How We Work

The variety of land use in the Prairie Pothole Region necessitates multiple approaches to conservation.

The variety of land use in the Prairie Pothole Region necessitates multiple approaches to conservation. Diverse partners working on both private and public lands provide a mechanism to work in all important areas of the PPJV landscape. Public lands, such as National Wildlife Refuges and state lands, are cornerstones for PPJV activities. However, while they provide high quality habitat for birds, our public lands alone are insufficient to support the abundance of birds in the PPR. With about 90% of the U.S. PPR in private ownership and much of it in working farms and ranches, it is essential for the PPJV to work cooperatively with private landowners through working lands conservation that benefits both birds and sustainable agriculture.

Private Lands Conservation

Approximately 90% of the land in the U.S. Prairie Pothole Region is privately owned, most of which consists of working farms and ranches. Landowners are the stewards of this landscape and play an essential role in wildlife habitat conservation. Thankfully, there are private landowners in the PPJV who want to implement conservation actions that benefit their operation and improve wildlife habitat. These landowners recognize that conservation programs on private lands can improve the soil, water, and wildlife resources and be value added to their operation.

Voluntary conservation programs offered by PPJV partners contribute to the preservation of traditional rural lifestyles and communities by helping keep local ranching families on the land. These programs can provide significant economic benefits to private landowners and enhance their financial bottom line. Working lands conservation programs encourage sustainable agriculture, in turn helping to avoid rangeland conversion and fostering practices that benefit birds, other wildlife, and long-term viability of a producer’s operation. Assistance offered by PPJV partners includes wetland restoration, perpetual easements, term-limited easements, managed grazing systems, soil erosion reduction programs, improvement of water quality by grassland restoration, encouragement of minimum-till and no-till farming, and more!

Mitch Kezar for the SD Grassland Coalition and USDA-NRCS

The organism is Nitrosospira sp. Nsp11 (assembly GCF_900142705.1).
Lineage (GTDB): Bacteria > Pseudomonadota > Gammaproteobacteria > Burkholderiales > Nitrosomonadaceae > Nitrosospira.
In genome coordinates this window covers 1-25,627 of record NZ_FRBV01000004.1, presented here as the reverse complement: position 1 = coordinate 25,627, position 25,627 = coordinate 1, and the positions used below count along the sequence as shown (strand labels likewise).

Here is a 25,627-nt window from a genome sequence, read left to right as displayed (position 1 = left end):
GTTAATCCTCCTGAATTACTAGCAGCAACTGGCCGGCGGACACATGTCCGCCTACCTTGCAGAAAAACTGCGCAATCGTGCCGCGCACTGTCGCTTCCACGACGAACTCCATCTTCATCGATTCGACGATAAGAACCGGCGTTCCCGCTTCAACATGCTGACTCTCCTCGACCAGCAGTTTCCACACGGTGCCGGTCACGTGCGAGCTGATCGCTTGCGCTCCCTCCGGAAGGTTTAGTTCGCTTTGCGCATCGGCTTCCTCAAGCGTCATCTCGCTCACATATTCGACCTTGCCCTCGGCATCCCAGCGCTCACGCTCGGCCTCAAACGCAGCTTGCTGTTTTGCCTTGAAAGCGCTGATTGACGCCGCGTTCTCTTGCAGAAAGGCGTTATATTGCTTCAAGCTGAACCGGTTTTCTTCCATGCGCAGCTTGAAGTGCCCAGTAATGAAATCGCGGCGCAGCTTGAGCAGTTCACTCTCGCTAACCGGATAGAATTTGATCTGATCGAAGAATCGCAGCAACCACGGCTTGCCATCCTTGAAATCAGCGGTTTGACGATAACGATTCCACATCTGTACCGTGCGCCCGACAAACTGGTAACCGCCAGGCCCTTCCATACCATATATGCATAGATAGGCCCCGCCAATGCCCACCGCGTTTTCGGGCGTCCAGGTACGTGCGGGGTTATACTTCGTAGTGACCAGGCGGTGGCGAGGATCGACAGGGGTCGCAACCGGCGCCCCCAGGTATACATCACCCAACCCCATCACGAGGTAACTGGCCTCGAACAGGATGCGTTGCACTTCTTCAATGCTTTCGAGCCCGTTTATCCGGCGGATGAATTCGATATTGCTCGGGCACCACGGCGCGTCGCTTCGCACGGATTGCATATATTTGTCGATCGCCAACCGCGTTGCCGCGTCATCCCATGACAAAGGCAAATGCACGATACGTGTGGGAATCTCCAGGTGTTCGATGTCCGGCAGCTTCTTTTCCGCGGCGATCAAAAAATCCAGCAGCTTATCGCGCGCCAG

Conserving native rangeland directly benefits a host of waterfowl, shorebird, grassland bird, waterbird, and resident game bird species that nest in grassland habitat. Improvements in private lands conservation yield positive results not only for the landowner and their operation, but also for the wildlife that depend on the land, making working lands conservation a win-win approach. By approaching their operation holistically, producers maintain a system that benefits far more than just their cattle.

Goals and Objectives

The ultimate goal of most bird conservation efforts is to enhance or maintain populations at desired levels. Currently, the four bird groups – waterfowl, shorebirds, waterbirds, and landbirds – differ significantly in what is known about their population status and habitat needs. A great deal is known about waterfowl because band recoveries from ducks shot by hunters allow the estimation of annual survival and harvest rates. For many smaller birds that are not hunted, this information is not as readily available. Goals and objectives for each bird group reflect these different levels of knowledge and will be improved over time as knowledge increases.

Conserving bird populations is accomplished through the protection, restoration, and enhancement of prairie wetland and grassland habitat. The common thread that runs through the conservation plan for each bird group is the protection of existing wetlands and native grasslands. However, recovery of declining populations also requires an additional focus on enhancement of existing habitat quality and restoration of habitat that has been degraded or lost.

The PPJV strives to deliver all-bird conservation by stepping down the objectives outlined in national and international plans:

  • Waterfowl planning relies on the North American Waterfowl Management Plan and its various derivatives specific to the PPR.
  • Shorebird conservation plans are derived from the U.S. Shorebird Conservation Plan.
  • Waterbirds are addressed as a component of the North American Waterbird Conservation Plan, and the associated step-down plan for the PPR, the Northern Prairie and Parkland Waterbird Conservation Plan.
  • Landbird conservation planning is founded on the North American Landbird Conservation Plan.

To learn more about the PPJV’s habitat and population goals and objectives, read the 2017 Implementation Plan and State Tactical Plans.

Intiatives

JV8 Central Grasslands Conservation Initiative

Within the Great Plains, eight JVs – representing over 72 federal, state, provincial, non-profit, and industry conservation partners – are collaborating to stem grassland losses and the negative impacts to grassland birds. This partnership spans the breeding, migration, and wintering habitats used by birds during their annual cycle in the U.S., Canada, and Mexico. The JV8 is implementing conservation programs across this landscape of 500 million acres with the goal of reversing or stabilizing the decline of bird populations in the central grasslands of North America. 

Great Plains Initiative

The NRCS Great Plains Grassland Initiative was launched in 2021 under the Working Lands for Wildlife Program as a framework for conservation action in the Great Plains grasslands biome. This framework addresses the two most severe and large-scale threats to the Great Plains biome: woodland expansion and land-use conversion. A top priority is conserving resilient and intact working rangelands, with the objective of addressing 1.4 million acres of identified threats to reduce grassland degradation. Visit your local NRCS office to learn more.